There’s quite a bit going on here so I’ll walk through it a bit at a time. I’ve included the imports from our Typescript Node SDK so you can see that adding libraries to a Prisma client extension is as simple as doing an npm install as you would in any node app.

After the imports, I re-export some library constructs so our users don’t have to care or know about any upstream libraries. Those combined with our main extension method signature mean the user can easily see all available configuration options by inspecting the type signature in their IDE.

export { Audience, OperationType, StreamdalConfigs };

export type StreamdalArgs = {
  streamdalAudience?: Audience;
};

export const streamdal = (streamdalConfigs: StreamdalConfigs) => {
...
}

With that our users can now simply wrap their existing Prisma client with this extension to get access to the added functionality and without breaking any existing use cases. The extension wrapper looks like this. Full example can be found here

const prisma = new PrismaClient().$extends(streamdal(streamdalConfigs));

Within the extension, we immediately construct a few persistent things we need and name our extension using the convention Prisma recommends:

export const streamdal = (streamdalConfigs: StreamdalConfigs) => {
  const streamdal = new Streamdal(streamdalConfigs);
  const decoder = new TextDecoder();
  const encoder = new TextEncoder();

  return Prisma.defineExtension({
    name: "prisma-extension-streamdal",
    ...
  });
};

Next we extend the create operation on all models. Here we add the StreamdalArgs type we declared above to the existing Prisma create type so users can again inspect the create type signature to see the newly available options.

return Prisma.defineExtension({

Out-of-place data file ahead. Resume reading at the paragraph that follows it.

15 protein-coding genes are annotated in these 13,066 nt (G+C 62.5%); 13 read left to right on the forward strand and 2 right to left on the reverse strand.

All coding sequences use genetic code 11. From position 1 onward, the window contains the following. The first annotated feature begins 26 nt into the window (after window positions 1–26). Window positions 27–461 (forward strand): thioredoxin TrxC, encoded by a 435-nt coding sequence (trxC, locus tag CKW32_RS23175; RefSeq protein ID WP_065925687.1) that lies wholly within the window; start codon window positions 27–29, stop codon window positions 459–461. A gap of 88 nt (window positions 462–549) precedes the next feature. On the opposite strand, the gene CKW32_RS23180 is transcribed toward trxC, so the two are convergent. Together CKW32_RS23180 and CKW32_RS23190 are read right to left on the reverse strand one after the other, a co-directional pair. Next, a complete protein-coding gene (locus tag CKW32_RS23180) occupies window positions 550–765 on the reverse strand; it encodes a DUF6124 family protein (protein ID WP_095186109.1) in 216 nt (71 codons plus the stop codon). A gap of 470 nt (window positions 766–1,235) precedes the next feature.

name: "prisma-extension-streamdal",
    model: {
      $allModels: {
        async create<T, A>(
          this: T,
          args?: Prisma.Exact<A, Prisma.Args<T, "create">> & StreamdalArgs,
        ): Promise<Prisma.Result<T, A, "create">> {
          ...
        },
      },
    },
  });

Note that the new args are optional. This allows us to add new functionality without breaking existing use cases. If the new args are present, we will wrap the operation with the new functionality, if not we simply invoke the existing operation. We do this by getting access to the parent operation via the extension context like so:

const ctx = Prisma.getExtensionContext(this);
...
return (ctx as any).$parent[ctx.$name as any].create(rest);

The exact details of the extended operation logic might vary depending on the operation. For example in our case, for read operations we execute our pipelines on the data after it fetched and for mutations we execute pipelines on the data before it is sent to the database. The idea here is that our users might want to do something like detect PII and mask it before it enters the database or leaves the system.

You can see that intervention in the example create we implemented.

const { streamdalAudience, ...rest }: any & StreamdalArgs = args || {};
const ctx = Prisma.getExtensionContext(this);

if (streamdalAudience) {
  const streamdalResult: SDKResponse = await streamdal.process({
    audience: streamdalAudience,
    data: encoder.encode(JSON.stringify(rest.data)),
  });
  const data = decoder.decode(streamdalResult.data);
  return (ctx as any).$parent[ctx.$name as any].create({
    data: JSON.parse(data),
  });
}

return (ctx as any).$parent[ctx.$name as any].create(rest);

Next, we add extended model methods for all the operations we care about with the appropriate pipeline logic before or after the underlying operation. That means method wrappers for all the creates, finds, and updates Prisma provides. See them all here.

Now that we’ve done that, we publish to NPM so all our users need to do to get started is: npm install @streamdal/prisma-extension-streamdal.

If you are curious about our Code-Native pipeline platform you can read more about it at streamdal.com or get started here.

Want to nerd out with me and other misfits about your experiences with monorepos, deep-tech, or anything engineering-related?